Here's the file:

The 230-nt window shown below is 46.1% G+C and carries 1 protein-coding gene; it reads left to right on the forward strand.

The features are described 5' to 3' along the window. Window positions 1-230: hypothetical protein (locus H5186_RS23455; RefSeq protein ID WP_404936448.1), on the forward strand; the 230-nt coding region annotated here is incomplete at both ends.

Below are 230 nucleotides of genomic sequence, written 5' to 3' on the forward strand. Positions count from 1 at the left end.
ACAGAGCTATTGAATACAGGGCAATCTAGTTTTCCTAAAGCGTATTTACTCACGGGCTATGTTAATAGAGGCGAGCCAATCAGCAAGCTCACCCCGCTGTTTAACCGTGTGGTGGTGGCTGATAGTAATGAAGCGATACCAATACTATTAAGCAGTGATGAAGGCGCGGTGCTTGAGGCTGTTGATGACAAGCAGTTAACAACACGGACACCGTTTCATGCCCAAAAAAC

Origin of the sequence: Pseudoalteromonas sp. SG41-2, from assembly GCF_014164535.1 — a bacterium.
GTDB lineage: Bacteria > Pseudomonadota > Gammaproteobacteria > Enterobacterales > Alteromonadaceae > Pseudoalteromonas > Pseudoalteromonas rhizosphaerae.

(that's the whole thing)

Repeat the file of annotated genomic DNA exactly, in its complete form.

The 230-nt window shown below is 46.1% G+C and carries 1 protein-coding gene; it reads left to right on the forward strand.

The features are described 5' to 3' along the window. Window positions 1-230: hypothetical protein (locus H5186_RS23455; RefSeq protein ID WP_404936448.1), on the forward strand; the 230-nt coding region annotated here is incomplete at both ends.

Below are 230 nucleotides of genomic sequence, written 5' to 3' on the forward strand. Positions count from 1 at the left end.
ACAGAGCTATTGAATACAGGGCAATCTAGTTTTCCTAAAGCGTATTTACTCACGGGCTATGTTAATAGAGGCGAGCCAATCAGCAAGCTCACCCCGCTGTTTAACCGTGTGGTGGTGGCTGATAGTAATGAAGCGATACCAATACTATTAAGCAGTGATGAAGGCGCGGTGCTTGAGGCTGTTGATGACAAGCAGTTAACAACACGGACACCGTTTCATGCCCAAAAAAC

Origin of the sequence: Pseudoalteromonas sp. SG41-2, from assembly GCF_014164535.1 — a bacterium.
GTDB lineage: Bacteria > Pseudomonadota > Gammaproteobacteria > Enterobacterales > Alteromonadaceae > Pseudoalteromonas > Pseudoalteromonas rhizosphaerae.